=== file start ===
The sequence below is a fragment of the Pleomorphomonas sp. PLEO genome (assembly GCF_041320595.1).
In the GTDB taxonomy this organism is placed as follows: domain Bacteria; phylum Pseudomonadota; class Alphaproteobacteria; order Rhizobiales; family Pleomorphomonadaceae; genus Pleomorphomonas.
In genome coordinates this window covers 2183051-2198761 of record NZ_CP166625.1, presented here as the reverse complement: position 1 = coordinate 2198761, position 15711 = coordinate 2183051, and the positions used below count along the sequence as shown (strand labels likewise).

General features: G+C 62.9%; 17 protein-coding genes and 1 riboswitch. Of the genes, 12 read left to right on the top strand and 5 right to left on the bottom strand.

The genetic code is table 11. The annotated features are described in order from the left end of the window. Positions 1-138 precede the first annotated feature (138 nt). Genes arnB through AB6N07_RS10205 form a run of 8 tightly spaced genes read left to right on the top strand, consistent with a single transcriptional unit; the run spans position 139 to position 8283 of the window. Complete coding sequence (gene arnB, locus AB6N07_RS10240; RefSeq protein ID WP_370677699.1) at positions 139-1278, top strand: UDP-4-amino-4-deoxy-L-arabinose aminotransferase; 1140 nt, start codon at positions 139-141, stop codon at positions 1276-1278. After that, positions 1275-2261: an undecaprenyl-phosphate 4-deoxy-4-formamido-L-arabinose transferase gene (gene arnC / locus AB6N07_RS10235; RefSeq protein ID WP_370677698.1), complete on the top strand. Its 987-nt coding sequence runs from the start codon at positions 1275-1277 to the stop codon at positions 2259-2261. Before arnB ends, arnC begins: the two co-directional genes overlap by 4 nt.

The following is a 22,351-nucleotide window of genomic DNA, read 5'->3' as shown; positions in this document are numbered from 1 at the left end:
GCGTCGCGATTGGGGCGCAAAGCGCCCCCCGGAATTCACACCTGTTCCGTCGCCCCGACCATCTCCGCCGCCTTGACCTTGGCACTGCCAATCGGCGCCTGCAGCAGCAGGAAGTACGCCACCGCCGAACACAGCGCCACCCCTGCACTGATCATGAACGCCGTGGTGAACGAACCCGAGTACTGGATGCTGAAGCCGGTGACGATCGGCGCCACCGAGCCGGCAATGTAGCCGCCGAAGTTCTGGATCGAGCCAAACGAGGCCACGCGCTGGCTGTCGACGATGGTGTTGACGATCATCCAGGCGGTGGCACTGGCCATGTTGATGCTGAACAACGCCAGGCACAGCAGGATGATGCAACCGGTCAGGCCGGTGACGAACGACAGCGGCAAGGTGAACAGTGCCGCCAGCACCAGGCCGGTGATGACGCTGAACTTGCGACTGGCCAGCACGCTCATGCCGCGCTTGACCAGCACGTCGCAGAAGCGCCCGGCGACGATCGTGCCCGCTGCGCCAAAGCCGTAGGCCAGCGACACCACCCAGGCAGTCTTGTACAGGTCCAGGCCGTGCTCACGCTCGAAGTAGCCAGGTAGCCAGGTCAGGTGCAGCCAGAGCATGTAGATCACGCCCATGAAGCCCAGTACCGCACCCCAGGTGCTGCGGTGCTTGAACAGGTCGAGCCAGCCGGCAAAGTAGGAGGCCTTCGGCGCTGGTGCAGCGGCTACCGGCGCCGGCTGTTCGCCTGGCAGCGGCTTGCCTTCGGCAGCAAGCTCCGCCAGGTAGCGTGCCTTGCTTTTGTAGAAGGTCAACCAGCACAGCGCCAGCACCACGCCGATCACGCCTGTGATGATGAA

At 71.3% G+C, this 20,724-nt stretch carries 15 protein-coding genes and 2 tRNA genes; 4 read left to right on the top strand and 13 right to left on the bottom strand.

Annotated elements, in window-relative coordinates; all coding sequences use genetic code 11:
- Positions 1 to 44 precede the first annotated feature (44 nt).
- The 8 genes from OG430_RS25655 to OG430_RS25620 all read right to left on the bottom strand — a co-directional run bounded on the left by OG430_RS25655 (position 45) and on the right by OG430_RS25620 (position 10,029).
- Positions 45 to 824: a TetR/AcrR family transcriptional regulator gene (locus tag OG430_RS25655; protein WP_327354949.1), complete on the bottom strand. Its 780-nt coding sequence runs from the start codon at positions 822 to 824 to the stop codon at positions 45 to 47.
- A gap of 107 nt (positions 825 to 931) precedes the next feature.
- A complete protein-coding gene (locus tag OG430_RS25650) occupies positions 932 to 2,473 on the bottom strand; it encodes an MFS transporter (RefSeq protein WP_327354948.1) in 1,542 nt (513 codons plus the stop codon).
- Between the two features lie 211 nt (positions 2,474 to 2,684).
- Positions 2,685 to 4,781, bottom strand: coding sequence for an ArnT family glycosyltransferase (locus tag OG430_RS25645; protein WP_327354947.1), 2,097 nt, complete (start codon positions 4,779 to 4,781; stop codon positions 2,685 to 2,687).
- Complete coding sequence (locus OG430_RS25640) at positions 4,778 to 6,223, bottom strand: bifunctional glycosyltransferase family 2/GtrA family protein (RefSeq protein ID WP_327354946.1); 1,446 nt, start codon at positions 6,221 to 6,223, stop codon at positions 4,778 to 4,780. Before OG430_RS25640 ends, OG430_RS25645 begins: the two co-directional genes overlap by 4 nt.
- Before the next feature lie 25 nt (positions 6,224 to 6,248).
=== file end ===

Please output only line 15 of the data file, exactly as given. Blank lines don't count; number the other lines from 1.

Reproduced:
- Between the two features lie 211 nt (positions 2,474 to 2,684).